Petro Kotin, the head of Ukraine’s state-run nuclear power company Energoatom, accused Russian forces of turning the Zaporizhzhia nuclear power plant into a military base this week. Speaking to the BBC, Kotin said that there was a “great” threat to the plant, but that it remains safe for now.
The plant, the largest in Europe, has been occupied by Russian soldiers since March. While Russian troops technically control the plant, it remains in operation with a team of Ukrainian staff keeping the facility functioning and safe.
According to Kotin, 500 Russian soldiers are currently at the plant and several Russian rocket launchers are positioned in the facility. While the BBC states that the claims have not been independently verified, reports from the early days of the invasion revealed how Russian soldiers were driving heavy military vehicles on the power plant’s grounds and more recent video footage proved that it continues to happen.
In one clip, a Russian armored vehicle is seen entering the Zaporizhzhia Nuclear Power Plant. The vehicle drives through the plant towards an entrance and then disappears inside of the building. The vehicle could have been dropping off or picking up supplies, weapons, or personnel.
Power Plant a “Shield”
Kotin told the BBC that Russian forces are using the power plant “like a shield against the Ukrainian forces,” adding that Russia knows Ukrainian troops won’t strike back over the risk it poses.
“The Ukrainian Armed Forces know that these are Ukrainian personnel and this is a Ukrainian plant and there are Ukrainian people, so we aren’t going to kill our people, our staff and damage our infrastructure,” he said.
Nonetheless, Ukraine and Russia have spent several days accusing one another of launching a rocket attack on the site which resulted in two plant workers being taken to the hospital with shrapnel injuries. There were also reports of radiation sensors being damaged in the strike.
Who Launched Rocket Strikes on the Plant?
On Sunday, Ukraine accused Russia of launching rockets at the plant only a day after the United Nations warned that Russia’s continued use of the plant as a base posed a “nuclear disaster.”
Energoatom released a statement on Telegram describing how rockets were “aimed specifically at the containers with processed fuel, which are stored outside next to the site of the shelling.”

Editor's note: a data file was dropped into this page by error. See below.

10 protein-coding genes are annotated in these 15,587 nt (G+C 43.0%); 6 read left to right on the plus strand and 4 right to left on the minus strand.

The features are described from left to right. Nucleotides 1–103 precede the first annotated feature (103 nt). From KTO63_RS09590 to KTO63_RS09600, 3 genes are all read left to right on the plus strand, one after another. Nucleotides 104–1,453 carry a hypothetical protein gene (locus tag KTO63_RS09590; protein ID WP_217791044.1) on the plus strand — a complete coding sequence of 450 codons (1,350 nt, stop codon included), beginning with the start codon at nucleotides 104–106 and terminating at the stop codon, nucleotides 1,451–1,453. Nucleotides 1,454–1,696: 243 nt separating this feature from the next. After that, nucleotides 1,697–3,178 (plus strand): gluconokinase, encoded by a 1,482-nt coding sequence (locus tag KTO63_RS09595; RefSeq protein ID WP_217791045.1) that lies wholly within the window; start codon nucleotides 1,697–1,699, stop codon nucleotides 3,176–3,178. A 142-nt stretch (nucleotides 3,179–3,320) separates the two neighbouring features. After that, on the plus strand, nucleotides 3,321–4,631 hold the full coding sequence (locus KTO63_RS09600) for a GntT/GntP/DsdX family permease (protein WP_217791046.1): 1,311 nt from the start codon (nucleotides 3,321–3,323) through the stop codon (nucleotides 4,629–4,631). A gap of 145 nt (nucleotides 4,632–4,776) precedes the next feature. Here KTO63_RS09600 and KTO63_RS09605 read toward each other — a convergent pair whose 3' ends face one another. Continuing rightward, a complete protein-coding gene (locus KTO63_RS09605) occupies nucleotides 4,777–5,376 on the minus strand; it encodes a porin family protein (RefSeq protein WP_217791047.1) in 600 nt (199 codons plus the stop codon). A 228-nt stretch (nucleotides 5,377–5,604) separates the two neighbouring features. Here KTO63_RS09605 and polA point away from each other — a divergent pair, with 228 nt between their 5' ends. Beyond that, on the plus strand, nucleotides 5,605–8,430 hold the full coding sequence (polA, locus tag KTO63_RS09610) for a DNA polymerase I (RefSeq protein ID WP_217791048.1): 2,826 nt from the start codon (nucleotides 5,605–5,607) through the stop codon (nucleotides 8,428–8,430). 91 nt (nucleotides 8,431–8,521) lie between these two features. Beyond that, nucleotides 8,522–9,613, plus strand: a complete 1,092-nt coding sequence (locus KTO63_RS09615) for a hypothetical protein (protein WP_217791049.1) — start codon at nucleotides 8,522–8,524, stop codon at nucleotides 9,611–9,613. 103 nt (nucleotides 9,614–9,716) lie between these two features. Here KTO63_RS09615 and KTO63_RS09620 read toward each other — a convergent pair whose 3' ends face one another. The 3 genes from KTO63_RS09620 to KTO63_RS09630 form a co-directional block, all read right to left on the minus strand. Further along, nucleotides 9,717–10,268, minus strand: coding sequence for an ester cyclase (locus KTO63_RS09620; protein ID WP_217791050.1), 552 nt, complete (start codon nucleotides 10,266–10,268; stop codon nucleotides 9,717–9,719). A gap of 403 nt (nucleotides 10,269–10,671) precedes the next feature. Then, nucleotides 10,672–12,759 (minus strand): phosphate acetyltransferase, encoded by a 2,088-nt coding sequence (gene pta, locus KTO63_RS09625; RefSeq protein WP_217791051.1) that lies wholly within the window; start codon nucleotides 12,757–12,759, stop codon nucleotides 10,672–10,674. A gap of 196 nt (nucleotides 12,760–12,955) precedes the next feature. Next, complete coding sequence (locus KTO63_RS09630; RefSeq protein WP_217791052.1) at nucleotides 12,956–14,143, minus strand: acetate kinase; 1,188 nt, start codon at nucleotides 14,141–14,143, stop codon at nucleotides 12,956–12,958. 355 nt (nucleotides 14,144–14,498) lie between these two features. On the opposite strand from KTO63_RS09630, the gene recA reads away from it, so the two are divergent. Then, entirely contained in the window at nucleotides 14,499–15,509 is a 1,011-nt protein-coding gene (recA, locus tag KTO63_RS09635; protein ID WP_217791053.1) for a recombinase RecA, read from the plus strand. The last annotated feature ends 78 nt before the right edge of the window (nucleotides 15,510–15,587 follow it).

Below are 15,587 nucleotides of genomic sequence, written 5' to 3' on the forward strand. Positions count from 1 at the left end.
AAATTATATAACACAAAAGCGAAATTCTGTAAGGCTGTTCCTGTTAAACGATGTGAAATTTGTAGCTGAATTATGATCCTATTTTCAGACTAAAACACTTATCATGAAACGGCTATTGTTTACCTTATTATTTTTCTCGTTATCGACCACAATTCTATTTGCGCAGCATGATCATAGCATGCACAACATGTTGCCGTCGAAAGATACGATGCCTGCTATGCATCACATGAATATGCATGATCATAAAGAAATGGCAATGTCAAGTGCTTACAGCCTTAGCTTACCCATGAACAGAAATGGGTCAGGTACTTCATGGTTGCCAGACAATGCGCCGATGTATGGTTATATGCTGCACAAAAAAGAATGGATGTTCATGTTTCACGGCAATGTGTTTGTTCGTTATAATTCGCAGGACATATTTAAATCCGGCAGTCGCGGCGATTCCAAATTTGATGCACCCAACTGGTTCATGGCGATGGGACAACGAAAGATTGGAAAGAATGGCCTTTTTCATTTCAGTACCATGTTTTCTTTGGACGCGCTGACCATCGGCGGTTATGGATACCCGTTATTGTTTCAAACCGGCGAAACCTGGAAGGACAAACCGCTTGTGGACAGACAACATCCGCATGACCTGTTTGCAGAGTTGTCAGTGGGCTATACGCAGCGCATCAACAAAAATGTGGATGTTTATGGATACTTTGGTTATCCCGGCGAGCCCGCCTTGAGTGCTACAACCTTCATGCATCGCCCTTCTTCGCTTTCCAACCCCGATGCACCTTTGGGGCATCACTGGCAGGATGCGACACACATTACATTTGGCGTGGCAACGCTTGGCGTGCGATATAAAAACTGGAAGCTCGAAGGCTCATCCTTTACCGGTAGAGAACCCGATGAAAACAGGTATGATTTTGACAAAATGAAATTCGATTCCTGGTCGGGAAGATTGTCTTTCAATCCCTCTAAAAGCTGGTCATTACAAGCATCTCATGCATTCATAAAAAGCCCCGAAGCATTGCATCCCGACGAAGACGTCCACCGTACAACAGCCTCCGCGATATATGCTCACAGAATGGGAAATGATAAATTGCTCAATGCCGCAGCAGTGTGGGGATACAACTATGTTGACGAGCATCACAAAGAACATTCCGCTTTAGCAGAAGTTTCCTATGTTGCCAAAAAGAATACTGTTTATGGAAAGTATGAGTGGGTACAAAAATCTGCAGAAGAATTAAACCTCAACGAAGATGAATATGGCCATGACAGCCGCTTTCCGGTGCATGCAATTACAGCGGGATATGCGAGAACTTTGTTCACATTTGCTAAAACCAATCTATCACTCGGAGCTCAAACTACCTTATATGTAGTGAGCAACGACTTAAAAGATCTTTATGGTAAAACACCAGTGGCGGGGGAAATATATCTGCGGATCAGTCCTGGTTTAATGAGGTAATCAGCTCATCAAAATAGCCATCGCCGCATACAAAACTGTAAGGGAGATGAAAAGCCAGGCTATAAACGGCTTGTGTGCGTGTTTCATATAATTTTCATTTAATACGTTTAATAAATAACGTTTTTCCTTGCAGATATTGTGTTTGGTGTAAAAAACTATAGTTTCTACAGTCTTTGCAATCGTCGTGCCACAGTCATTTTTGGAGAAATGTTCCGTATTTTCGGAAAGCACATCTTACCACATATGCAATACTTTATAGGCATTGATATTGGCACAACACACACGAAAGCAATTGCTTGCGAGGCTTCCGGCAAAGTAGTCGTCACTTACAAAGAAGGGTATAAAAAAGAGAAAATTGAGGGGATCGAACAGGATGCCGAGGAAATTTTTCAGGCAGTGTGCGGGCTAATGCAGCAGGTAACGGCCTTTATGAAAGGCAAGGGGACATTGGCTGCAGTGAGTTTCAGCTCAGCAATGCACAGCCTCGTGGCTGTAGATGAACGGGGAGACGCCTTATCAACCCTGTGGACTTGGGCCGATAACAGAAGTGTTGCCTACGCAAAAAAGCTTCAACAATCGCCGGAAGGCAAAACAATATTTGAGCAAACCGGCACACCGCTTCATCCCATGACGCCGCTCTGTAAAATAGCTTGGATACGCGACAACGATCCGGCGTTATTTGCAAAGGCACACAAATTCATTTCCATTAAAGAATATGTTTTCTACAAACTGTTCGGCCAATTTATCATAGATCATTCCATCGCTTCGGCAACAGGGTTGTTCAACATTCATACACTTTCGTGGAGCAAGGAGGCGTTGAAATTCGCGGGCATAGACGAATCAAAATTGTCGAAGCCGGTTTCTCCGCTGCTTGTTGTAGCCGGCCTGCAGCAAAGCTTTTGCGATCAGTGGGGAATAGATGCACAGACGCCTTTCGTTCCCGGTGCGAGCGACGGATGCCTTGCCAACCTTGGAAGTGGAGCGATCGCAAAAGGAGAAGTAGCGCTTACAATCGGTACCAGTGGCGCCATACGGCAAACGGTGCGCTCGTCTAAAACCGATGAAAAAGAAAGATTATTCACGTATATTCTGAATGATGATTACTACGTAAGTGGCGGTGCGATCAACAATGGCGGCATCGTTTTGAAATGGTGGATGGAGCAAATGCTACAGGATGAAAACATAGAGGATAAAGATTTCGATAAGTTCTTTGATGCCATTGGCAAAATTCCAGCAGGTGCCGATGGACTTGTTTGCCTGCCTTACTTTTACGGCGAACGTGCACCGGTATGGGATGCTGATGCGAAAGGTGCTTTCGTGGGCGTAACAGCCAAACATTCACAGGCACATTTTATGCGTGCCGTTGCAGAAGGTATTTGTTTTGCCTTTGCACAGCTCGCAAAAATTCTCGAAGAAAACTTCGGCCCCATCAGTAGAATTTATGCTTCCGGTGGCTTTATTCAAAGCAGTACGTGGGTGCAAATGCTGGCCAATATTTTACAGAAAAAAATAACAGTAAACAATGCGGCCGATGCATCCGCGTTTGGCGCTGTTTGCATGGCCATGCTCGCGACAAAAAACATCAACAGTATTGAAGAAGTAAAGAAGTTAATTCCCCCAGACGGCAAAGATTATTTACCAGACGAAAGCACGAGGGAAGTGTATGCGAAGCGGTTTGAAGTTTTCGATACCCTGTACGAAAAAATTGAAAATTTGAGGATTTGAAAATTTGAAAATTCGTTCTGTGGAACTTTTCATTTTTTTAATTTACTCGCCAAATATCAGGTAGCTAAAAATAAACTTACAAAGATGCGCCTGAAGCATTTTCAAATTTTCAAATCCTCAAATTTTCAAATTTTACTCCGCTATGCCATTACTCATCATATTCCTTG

“This time a nuclear catastrophe was miraculously avoided, but miracles cannot last forever,” the statement also reads.
Russia, however, accused Ukraine of launching the attack.
On Monday, top Kremlin spokesman Dmitry Peskov warned of “catastrophic consequences” if the plant were to be damaged in a strike and insisted that Russian forces launched no such strike.
“The shelling of the territory of the nuclear plant by the Ukrainian armed forces is a potentially extremely dangerous activity,” Peskov said. “Fraud with catastrophic consequences for a vast area, including the territory of Europe.”
It wouldn’t be the first time that Peskov has accused Ukraine of launching strikes that Russian forces were responsible for, either. Throughout the conflict, Peskov has repeatedly insisted that Russian troops never target residential buildings and even argued that Ukrainian “Nazis” may be responsible for some of the attacks as part of a false flag effort to hurt Russia’s credibility.
If Peskov is telling the truth this time, however, it suggests that talk of Russian forces using the power plant as a military base, with ammunition and weapons stored safely within its grounds, is true.
Jack Buckby is a British author, counter-extremism researcher, and journalist based in New York. Reporting on the U.K., Europe, and the U.S., he works to analyze and understand left-wing and right-wing radicalization, and reports on Western governments’ approaches to the pressing issues of today. His books and research papers explore these themes and propose pragmatic solutions to our increasingly polarized society.